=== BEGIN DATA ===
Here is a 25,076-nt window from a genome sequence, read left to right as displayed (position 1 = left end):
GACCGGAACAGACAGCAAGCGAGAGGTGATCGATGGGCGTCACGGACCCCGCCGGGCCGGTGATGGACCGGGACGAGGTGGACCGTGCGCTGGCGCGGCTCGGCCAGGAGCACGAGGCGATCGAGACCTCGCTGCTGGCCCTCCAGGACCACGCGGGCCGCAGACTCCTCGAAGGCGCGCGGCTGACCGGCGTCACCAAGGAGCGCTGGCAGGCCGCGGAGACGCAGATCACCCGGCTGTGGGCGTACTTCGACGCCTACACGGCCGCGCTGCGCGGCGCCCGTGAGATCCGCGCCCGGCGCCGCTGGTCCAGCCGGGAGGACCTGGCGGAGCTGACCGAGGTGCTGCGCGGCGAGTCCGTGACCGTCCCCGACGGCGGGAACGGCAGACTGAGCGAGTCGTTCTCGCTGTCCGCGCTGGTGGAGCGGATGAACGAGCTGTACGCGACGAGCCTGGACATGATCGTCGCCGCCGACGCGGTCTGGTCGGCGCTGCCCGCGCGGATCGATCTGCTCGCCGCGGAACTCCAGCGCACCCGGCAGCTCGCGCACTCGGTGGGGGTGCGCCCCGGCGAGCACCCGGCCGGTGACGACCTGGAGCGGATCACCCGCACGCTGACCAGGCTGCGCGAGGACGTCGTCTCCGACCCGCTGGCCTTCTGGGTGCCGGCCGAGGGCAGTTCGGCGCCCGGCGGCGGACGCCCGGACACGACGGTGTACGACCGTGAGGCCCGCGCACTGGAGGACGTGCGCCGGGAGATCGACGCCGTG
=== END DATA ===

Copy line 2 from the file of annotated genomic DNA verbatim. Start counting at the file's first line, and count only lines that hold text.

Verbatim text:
GACCGGAACAGACAGCAAGCGAGAGGTGATCGATGGGCGTCACGGACCCCGCCGGGCCGGTGATGGACCGGGACGAGGTGGACCGTGCGCTGGCGCGGCTCGGCCAGGAGCACGAGGCGATCGAGACCTCGCTGCTGGCCCTCCAGGACCACGCGGGCCGCAGACTCCTCGAAGGCGCGCGGCTGACCGGCGTCACCAAGGAGCGCTGGCAGGCCGCGGAGACGCAGATCACCCGGCTGTGGGCGTACTTCGACGCCTACACGGCCGCGCTGCGCGGCGCCCGTGAGATCCGCGCCCGGCGCCGCTGGTCCAGCCGGGAGGACCTGGCGGAGCTGACCGAGGTGCTGCGCGGCGAGTCCGTGACCGTCCCCGACGGCGGGAACGGCAGACTGAGCGAGTCGTTCTCGCTGTCCGCGCTGGTGGAGCGGATGAACGAGCTGTACGCGACGAGCCTGGACATGATCGTCGCCGCCGACGCGGTCTGGTCGGCGCTGCCCGCGCGGATCGATCTGCTCGCCGCGGAACTCCAGCGCACCCGGCAGCTCGCGCACTCGGTGGGGGTGCGCCCCGGCGAGCACCCGGCCGGTGACGACCTGGAGCGGATCACCCGCACGCTGACCAGGCTGCGCGAGGACGTCGTCTCCGACCCGCTGGCCTTCTGGGTGCCGGCCGAGGGCAGTTCGGCGCCCGGCGGCGGACGCCCGGACACGACGGTGTACGACCGTGAGGCCCGCGCACTGGAGGACGTGCGCCGGGAGATCGACGCCGTG